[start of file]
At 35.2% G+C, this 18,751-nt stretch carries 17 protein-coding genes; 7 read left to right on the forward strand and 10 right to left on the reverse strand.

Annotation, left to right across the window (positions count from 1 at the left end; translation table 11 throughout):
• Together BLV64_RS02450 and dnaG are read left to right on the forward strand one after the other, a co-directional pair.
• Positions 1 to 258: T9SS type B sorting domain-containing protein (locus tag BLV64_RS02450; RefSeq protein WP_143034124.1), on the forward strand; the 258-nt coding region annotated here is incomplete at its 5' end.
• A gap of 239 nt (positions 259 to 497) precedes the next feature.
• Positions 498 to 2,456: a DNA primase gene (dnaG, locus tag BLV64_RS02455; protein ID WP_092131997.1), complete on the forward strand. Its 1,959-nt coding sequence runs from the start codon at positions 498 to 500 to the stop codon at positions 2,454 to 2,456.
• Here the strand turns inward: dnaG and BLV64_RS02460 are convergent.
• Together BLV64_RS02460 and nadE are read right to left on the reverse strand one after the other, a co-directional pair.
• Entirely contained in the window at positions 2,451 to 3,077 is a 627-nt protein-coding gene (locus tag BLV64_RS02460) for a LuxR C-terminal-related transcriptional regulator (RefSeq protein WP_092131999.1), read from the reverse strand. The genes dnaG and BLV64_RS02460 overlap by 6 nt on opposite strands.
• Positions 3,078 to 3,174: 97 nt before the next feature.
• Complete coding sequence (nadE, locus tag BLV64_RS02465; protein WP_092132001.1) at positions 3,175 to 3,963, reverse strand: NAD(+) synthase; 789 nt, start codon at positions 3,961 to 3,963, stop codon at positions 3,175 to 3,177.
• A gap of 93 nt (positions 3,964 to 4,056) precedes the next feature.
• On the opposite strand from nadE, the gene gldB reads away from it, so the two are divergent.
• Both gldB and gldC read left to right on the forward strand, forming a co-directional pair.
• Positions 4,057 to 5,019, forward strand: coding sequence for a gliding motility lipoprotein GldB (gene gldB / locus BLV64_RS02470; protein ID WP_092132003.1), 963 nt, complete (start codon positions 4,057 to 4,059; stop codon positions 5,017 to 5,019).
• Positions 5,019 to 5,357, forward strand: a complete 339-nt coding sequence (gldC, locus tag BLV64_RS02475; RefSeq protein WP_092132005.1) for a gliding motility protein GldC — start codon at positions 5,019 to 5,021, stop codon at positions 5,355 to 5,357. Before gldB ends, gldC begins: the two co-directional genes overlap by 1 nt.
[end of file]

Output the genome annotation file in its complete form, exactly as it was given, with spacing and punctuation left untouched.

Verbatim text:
At 35.2% G+C, this 18,751-nt stretch carries 17 protein-coding genes; 7 read left to right on the forward strand and 10 right to left on the reverse strand.

Annotation, left to right across the window (positions count from 1 at the left end; translation table 11 throughout):
• Together BLV64_RS02450 and dnaG are read left to right on the forward strand one after the other, a co-directional pair.
• Positions 1 to 258: T9SS type B sorting domain-containing protein (locus tag BLV64_RS02450; RefSeq protein WP_143034124.1), on the forward strand; the 258-nt coding region annotated here is incomplete at its 5' end.
• A gap of 239 nt (positions 259 to 497) precedes the next feature.
• Positions 498 to 2,456: a DNA primase gene (dnaG, locus tag BLV64_RS02455; protein ID WP_092131997.1), complete on the forward strand. Its 1,959-nt coding sequence runs from the start codon at positions 498 to 500 to the stop codon at positions 2,454 to 2,456.
• Here the strand turns inward: dnaG and BLV64_RS02460 are convergent.
• Together BLV64_RS02460 and nadE are read right to left on the reverse strand one after the other, a co-directional pair.
• Entirely contained in the window at positions 2,451 to 3,077 is a 627-nt protein-coding gene (locus tag BLV64_RS02460) for a LuxR C-terminal-related transcriptional regulator (RefSeq protein WP_092131999.1), read from the reverse strand. The genes dnaG and BLV64_RS02460 overlap by 6 nt on opposite strands.
• Positions 3,078 to 3,174: 97 nt before the next feature.
• Complete coding sequence (nadE, locus tag BLV64_RS02465; protein WP_092132001.1) at positions 3,175 to 3,963, reverse strand: NAD(+) synthase; 789 nt, start codon at positions 3,961 to 3,963, stop codon at positions 3,175 to 3,177.
• A gap of 93 nt (positions 3,964 to 4,056) precedes the next feature.
• On the opposite strand from nadE, the gene gldB reads away from it, so the two are divergent.
• Both gldB and gldC read left to right on the forward strand, forming a co-directional pair.
• Positions 4,057 to 5,019, forward strand: coding sequence for a gliding motility lipoprotein GldB (gene gldB / locus BLV64_RS02470; protein ID WP_092132003.1), 963 nt, complete (start codon positions 4,057 to 4,059; stop codon positions 5,017 to 5,019).
• Positions 5,019 to 5,357, forward strand: a complete 339-nt coding sequence (gldC, locus tag BLV64_RS02475; RefSeq protein WP_092132005.1) for a gliding motility protein GldC — start codon at positions 5,019 to 5,021, stop codon at positions 5,355 to 5,357. Before gldB ends, gldC begins: the two co-directional genes overlap by 1 nt.